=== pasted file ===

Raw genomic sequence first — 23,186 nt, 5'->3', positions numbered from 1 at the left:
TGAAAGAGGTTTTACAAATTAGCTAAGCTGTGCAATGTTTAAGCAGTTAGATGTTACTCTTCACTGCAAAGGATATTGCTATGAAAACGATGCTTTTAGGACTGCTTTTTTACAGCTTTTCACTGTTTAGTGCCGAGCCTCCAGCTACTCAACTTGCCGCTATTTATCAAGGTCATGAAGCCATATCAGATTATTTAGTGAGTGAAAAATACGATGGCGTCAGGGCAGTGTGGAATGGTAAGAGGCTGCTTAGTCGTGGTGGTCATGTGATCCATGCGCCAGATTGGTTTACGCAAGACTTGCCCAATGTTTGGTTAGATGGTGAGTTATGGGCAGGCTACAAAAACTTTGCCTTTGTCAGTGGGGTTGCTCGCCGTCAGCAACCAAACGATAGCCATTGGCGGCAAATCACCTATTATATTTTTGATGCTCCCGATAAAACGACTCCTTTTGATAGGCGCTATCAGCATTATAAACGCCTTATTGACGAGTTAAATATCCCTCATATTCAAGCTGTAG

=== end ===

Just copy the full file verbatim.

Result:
Raw genomic sequence first — 23,186 nt, 5'->3', positions numbered from 1 at the left:
TGAAAGAGGTTTTACAAATTAGCTAAGCTGTGCAATGTTTAAGCAGTTAGATGTTACTCTTCACTGCAAAGGATATTGCTATGAAAACGATGCTTTTAGGACTGCTTTTTTACAGCTTTTCACTGTTTAGTGCCGAGCCTCCAGCTACTCAACTTGCCGCTATTTATCAAGGTCATGAAGCCATATCAGATTATTTAGTGAGTGAAAAATACGATGGCGTCAGGGCAGTGTGGAATGGTAAGAGGCTGCTTAGTCGTGGTGGTCATGTGATCCATGCGCCAGATTGGTTTACGCAAGACTTGCCCAATGTTTGGTTAGATGGTGAGTTATGGGCAGGCTACAAAAACTTTGCCTTTGTCAGTGGGGTTGCTCGCCGTCAGCAACCAAACGATAGCCATTGGCGGCAAATCACCTATTATATTTTTGATGCTCCCGATAAAACGACTCCTTTTGATAGGCGCTATCAGCATTATAAACGCCTTATTGACGAGTTAAATATCCCTCATATTCAAGCTGTAG